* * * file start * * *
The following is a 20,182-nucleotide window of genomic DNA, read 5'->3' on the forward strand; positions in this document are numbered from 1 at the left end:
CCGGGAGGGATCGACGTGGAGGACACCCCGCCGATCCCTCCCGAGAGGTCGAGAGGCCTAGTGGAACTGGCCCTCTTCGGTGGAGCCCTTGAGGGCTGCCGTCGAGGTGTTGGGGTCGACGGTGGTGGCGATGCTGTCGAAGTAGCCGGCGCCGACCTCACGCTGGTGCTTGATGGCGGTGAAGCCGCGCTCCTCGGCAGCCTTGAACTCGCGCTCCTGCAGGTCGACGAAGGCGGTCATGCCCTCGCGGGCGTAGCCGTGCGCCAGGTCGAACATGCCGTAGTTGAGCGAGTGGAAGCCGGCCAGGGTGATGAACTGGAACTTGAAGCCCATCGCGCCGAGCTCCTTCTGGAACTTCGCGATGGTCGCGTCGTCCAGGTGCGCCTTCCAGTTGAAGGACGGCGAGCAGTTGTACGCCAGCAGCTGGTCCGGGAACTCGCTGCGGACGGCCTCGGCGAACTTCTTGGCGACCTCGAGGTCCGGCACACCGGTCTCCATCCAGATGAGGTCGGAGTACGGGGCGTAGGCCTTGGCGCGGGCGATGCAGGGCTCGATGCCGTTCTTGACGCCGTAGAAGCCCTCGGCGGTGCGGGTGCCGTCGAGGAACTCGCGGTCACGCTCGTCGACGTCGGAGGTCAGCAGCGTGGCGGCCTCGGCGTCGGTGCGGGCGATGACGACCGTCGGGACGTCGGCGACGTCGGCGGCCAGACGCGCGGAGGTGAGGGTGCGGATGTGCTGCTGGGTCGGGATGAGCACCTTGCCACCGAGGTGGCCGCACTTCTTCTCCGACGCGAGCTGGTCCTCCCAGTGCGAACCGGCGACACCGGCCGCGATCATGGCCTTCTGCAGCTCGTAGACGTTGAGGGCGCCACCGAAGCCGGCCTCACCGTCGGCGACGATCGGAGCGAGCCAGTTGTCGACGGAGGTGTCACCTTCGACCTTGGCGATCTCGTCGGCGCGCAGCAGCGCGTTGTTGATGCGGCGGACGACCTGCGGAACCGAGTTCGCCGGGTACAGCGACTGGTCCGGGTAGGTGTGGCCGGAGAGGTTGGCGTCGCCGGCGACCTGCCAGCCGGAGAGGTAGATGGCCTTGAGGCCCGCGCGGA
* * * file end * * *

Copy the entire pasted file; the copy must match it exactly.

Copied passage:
The following is a 20,182-nucleotide window of genomic DNA, read 5'->3' on the forward strand; positions in this document are numbered from 1 at the left end:
CCGGGAGGGATCGACGTGGAGGACACCCCGCCGATCCCTCCCGAGAGGTCGAGAGGCCTAGTGGAACTGGCCCTCTTCGGTGGAGCCCTTGAGGGCTGCCGTCGAGGTGTTGGGGTCGACGGTGGTGGCGATGCTGTCGAAGTAGCCGGCGCCGACCTCACGCTGGTGCTTGATGGCGGTGAAGCCGCGCTCCTCGGCAGCCTTGAACTCGCGCTCCTGCAGGTCGACGAAGGCGGTCATGCCCTCGCGGGCGTAGCCGTGCGCCAGGTCGAACATGCCGTAGTTGAGCGAGTGGAAGCCGGCCAGGGTGATGAACTGGAACTTGAAGCCCATCGCGCCGAGCTCCTTCTGGAACTTCGCGATGGTCGCGTCGTCCAGGTGCGCCTTCCAGTTGAAGGACGGCGAGCAGTTGTACGCCAGCAGCTGGTCCGGGAACTCGCTGCGGACGGCCTCGGCGAACTTCTTGGCGACCTCGAGGTCCGGCACACCGGTCTCCATCCAGATGAGGTCGGAGTACGGGGCGTAGGCCTTGGCGCGGGCGATGCAGGGCTCGATGCCGTTCTTGACGCCGTAGAAGCCCTCGGCGGTGCGGGTGCCGTCGAGGAACTCGCGGTCACGCTCGTCGACGTCGGAGGTCAGCAGCGTGGCGGCCTCGGCGTCGGTGCGGGCGATGACGACCGTCGGGACGTCGGCGACGTCGGCGGCCAGACGCGCGGAGGTGAGGGTGCGGATGTGCTGCTGGGTCGGGATGAGCACCTTGCCACCGAGGTGGCCGCACTTCTTCTCCGACGCGAGCTGGTCCTCCCAGTGCGAACCGGCGACACCGGCCGCGATCATGGCCTTCTGCAGCTCGTAGACGTTGAGGGCGCCACCGAAGCCGGCCTCACCGTCGGCGACGATCGGAGCGAGCCAGTTGTCGACGGAGGTGTCACCTTCGACCTTGGCGATCTCGTCGGCGCGCAGCAGCGCGTTGTTGATGCGGCGGACGACCTGCGGAACCGAGTTCGCCGGGTACAGCGACTGGTCCGGGTAGGTGTGGCCGGAGAGGTTGGCGTCGCCGGCGACCTGCCAGCCGGAGAGGTAGATGGCCTTGAGGCCCGCGCGGA